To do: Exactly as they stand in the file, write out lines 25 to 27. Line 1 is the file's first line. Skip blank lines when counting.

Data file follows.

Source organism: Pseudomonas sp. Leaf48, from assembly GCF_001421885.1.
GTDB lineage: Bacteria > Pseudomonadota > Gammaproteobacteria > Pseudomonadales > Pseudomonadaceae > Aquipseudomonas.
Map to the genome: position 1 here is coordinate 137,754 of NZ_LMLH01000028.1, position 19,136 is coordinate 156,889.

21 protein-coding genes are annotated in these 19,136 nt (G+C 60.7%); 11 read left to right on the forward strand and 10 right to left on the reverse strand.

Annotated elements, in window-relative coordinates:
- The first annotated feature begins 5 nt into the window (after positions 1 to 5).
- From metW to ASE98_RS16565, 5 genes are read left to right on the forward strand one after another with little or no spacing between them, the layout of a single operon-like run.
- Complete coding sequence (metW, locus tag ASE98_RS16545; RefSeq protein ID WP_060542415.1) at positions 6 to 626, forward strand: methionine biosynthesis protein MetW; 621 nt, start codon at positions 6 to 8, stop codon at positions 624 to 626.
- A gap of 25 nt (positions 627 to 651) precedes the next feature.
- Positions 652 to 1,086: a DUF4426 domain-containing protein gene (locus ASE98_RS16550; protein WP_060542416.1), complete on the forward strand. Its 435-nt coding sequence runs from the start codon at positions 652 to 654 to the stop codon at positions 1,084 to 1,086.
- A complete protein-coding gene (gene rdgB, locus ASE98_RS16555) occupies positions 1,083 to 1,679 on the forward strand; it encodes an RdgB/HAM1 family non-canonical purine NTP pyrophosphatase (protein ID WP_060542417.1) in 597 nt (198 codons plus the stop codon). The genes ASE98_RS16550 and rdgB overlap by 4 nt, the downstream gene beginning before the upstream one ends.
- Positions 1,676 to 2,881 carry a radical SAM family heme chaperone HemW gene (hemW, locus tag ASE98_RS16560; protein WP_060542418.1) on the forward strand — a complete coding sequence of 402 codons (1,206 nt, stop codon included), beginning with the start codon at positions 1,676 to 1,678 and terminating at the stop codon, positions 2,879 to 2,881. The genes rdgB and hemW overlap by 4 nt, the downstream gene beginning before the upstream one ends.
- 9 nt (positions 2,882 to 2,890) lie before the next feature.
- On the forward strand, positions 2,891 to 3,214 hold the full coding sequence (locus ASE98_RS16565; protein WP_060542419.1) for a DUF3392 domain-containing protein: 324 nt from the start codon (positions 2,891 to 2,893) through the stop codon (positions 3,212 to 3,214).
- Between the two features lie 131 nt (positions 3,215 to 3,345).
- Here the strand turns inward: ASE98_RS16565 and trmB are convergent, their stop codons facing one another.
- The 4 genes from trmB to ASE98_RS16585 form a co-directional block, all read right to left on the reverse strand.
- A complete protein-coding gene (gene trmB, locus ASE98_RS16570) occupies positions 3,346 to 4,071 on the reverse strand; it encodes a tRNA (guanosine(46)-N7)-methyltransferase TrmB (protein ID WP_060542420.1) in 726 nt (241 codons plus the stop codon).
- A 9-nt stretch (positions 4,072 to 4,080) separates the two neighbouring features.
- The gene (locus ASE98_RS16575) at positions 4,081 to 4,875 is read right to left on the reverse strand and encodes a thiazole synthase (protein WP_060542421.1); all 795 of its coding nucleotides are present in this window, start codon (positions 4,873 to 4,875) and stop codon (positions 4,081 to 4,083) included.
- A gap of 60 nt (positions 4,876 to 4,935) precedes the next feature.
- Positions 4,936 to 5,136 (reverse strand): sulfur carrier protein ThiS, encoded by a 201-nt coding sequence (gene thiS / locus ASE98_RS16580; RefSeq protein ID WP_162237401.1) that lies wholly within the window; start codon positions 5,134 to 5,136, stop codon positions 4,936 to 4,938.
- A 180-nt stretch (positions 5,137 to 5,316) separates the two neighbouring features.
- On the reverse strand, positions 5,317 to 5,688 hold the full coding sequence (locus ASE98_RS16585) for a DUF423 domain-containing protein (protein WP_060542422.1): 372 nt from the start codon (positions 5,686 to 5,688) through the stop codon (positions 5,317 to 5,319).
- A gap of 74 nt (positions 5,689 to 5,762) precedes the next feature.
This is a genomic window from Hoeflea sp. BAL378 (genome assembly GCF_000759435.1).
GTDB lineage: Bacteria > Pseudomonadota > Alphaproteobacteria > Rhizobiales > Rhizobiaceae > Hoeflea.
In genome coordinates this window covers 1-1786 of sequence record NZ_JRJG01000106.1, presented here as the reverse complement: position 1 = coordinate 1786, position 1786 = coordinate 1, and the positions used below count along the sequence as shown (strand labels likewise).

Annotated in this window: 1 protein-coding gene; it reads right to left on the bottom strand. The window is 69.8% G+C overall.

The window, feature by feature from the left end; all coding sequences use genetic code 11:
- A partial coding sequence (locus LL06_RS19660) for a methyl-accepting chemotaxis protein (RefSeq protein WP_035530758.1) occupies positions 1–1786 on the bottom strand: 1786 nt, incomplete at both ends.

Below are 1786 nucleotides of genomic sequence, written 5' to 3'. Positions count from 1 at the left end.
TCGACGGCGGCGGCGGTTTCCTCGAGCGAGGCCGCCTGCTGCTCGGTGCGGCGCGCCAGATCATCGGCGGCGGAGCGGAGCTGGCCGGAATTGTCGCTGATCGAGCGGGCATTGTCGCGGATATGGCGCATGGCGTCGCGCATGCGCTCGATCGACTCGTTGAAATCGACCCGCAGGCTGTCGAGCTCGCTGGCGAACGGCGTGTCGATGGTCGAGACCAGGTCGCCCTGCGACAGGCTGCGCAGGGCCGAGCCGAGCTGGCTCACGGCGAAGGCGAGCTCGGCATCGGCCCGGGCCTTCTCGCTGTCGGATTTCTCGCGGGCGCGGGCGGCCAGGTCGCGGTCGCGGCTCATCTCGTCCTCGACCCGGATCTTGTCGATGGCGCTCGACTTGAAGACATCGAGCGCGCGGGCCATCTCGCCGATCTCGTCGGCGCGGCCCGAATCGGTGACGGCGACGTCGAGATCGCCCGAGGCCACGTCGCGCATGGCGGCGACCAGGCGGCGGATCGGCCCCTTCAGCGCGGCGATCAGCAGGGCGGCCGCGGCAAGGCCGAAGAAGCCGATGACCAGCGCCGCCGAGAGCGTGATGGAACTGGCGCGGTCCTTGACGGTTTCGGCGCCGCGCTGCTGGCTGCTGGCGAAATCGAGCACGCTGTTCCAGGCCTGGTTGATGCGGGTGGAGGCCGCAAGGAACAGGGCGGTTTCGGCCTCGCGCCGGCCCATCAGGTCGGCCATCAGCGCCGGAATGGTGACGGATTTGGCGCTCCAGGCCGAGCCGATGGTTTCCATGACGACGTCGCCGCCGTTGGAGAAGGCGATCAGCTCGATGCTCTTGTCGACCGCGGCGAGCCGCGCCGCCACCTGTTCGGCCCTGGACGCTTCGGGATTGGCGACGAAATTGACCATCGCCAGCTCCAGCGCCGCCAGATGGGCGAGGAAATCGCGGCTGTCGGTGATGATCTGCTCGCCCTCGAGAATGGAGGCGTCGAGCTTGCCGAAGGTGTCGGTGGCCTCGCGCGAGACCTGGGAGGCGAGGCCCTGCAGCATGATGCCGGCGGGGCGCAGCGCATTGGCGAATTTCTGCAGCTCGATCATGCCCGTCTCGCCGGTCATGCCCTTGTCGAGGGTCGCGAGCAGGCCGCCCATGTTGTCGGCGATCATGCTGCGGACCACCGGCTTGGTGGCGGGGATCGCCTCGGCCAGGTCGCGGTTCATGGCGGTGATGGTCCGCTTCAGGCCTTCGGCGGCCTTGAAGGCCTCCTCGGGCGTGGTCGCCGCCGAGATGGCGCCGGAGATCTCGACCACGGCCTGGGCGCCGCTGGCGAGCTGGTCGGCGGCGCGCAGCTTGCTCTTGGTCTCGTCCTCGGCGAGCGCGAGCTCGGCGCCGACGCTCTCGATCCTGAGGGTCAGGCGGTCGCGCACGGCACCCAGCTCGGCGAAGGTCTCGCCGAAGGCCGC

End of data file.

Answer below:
- A gap of 74 nt (positions 5,689 to 5,762) precedes the next feature.
This is a genomic window from Hoeflea sp. BAL378 (genome assembly GCF_000759435.1).
GTDB lineage: Bacteria > Pseudomonadota > Alphaproteobacteria > Rhizobiales > Rhizobiaceae > Hoeflea.